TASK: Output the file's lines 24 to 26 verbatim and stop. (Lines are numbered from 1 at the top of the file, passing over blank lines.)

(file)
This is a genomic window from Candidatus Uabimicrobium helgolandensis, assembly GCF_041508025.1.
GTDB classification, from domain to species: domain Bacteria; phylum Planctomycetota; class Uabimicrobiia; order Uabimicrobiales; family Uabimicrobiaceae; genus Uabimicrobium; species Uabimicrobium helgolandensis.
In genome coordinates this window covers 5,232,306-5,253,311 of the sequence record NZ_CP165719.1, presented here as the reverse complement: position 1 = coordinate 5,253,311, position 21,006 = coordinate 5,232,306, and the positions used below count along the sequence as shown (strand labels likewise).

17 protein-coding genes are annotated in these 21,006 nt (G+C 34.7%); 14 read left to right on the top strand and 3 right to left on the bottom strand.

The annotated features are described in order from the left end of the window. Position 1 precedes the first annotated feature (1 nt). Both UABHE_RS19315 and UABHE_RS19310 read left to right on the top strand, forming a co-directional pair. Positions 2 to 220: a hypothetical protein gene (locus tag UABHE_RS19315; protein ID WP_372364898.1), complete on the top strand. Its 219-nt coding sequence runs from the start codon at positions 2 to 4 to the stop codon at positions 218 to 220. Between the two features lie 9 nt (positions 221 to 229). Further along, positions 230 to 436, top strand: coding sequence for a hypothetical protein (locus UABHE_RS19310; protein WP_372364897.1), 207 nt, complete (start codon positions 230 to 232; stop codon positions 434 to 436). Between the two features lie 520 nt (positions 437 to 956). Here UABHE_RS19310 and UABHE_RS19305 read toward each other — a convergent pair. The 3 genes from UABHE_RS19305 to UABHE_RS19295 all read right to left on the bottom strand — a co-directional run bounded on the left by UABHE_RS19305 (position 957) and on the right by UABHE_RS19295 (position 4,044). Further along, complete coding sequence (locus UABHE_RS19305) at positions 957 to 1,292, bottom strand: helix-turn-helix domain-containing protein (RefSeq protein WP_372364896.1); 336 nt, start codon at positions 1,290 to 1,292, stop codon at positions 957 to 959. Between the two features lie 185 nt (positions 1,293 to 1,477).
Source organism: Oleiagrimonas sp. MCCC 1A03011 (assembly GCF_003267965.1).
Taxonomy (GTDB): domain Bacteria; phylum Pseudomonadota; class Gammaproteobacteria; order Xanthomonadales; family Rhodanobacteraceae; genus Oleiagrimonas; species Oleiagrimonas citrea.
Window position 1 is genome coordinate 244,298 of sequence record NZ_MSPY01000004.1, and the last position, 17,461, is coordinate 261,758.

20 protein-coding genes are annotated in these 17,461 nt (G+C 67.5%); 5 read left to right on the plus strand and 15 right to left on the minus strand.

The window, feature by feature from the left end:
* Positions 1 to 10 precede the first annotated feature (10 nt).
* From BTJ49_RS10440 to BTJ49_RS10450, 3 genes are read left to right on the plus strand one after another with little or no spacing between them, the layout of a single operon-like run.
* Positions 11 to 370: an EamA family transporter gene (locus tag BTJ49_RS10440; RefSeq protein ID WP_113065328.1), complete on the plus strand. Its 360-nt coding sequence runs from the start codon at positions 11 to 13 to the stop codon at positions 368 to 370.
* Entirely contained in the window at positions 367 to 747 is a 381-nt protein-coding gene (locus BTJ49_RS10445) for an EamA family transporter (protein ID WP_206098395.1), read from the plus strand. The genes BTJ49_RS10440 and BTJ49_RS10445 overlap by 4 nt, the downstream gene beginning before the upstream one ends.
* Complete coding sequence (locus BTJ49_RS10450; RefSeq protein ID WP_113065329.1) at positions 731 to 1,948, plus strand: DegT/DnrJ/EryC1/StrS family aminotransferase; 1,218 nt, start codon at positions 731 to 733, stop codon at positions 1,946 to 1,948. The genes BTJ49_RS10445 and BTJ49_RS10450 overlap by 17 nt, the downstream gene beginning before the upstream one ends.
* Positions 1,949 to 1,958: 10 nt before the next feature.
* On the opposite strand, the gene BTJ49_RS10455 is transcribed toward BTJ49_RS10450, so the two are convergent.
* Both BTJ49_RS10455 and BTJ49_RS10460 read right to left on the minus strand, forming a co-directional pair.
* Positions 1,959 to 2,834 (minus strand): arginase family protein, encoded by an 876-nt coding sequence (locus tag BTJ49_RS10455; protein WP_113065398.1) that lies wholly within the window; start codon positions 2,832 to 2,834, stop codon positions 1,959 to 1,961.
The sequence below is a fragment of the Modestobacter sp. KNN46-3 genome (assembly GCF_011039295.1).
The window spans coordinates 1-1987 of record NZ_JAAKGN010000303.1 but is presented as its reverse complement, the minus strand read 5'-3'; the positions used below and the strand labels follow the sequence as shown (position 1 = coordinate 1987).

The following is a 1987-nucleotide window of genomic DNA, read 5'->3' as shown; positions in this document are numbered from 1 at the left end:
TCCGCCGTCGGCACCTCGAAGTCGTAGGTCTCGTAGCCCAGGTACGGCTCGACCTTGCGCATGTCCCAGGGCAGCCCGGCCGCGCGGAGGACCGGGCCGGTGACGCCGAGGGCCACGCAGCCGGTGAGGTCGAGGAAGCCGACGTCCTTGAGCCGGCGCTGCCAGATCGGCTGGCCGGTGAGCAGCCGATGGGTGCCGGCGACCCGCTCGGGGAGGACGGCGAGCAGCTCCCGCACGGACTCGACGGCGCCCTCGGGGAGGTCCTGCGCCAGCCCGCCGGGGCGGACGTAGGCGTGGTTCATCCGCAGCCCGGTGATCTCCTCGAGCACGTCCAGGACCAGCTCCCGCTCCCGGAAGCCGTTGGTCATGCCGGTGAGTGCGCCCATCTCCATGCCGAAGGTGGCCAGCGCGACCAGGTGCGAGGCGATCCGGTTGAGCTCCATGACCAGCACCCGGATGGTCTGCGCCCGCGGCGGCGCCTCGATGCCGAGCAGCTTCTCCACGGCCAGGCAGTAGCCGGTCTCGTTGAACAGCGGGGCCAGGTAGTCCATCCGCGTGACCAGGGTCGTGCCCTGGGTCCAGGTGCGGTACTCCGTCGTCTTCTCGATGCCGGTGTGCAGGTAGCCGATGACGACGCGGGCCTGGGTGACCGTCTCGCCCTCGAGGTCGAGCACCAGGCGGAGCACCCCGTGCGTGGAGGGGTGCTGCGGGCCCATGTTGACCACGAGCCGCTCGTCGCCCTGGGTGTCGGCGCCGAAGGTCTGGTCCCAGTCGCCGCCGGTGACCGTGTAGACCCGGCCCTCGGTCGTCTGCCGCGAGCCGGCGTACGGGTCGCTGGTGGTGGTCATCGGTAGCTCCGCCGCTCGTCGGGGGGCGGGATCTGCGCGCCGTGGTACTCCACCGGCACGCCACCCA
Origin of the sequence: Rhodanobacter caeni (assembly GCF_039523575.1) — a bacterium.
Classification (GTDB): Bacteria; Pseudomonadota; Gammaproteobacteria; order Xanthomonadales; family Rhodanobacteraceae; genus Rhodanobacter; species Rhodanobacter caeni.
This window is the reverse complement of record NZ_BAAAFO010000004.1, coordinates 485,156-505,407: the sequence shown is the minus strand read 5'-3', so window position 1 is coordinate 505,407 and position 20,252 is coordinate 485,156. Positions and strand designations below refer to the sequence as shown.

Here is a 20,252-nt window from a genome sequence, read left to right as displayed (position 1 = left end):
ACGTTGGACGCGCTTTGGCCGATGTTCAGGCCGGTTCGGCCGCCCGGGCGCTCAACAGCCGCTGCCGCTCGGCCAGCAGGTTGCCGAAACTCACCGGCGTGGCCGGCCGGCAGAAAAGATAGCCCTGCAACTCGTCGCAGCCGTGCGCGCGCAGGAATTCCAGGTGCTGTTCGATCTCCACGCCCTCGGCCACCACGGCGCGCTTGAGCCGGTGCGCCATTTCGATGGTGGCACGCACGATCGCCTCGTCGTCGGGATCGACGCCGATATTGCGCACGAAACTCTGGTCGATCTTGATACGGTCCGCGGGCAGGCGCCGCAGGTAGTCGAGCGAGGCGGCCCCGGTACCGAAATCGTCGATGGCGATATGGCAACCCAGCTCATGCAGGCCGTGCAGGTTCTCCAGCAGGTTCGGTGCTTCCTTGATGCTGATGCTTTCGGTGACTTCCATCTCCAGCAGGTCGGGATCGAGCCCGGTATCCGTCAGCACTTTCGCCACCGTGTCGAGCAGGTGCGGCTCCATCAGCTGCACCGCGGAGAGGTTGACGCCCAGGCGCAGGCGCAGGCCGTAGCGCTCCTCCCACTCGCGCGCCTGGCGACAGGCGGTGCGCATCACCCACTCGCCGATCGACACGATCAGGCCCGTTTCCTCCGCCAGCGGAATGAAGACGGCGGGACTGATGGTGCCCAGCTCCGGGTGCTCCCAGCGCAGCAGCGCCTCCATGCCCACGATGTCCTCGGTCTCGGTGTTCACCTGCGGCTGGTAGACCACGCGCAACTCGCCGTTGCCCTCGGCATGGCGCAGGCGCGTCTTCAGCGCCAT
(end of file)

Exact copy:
Origin of the sequence: Rhodanobacter caeni (assembly GCF_039523575.1) — a bacterium.
Classification (GTDB): Bacteria; Pseudomonadota; Gammaproteobacteria; order Xanthomonadales; family Rhodanobacteraceae; genus Rhodanobacter; species Rhodanobacter caeni.
This window is the reverse complement of record NZ_BAAAFO010000004.1, coordinates 485,156-505,407: the sequence shown is the minus strand read 5'-3', so window position 1 is coordinate 505,407 and position 20,252 is coordinate 485,156. Positions and strand designations below refer to the sequence as shown.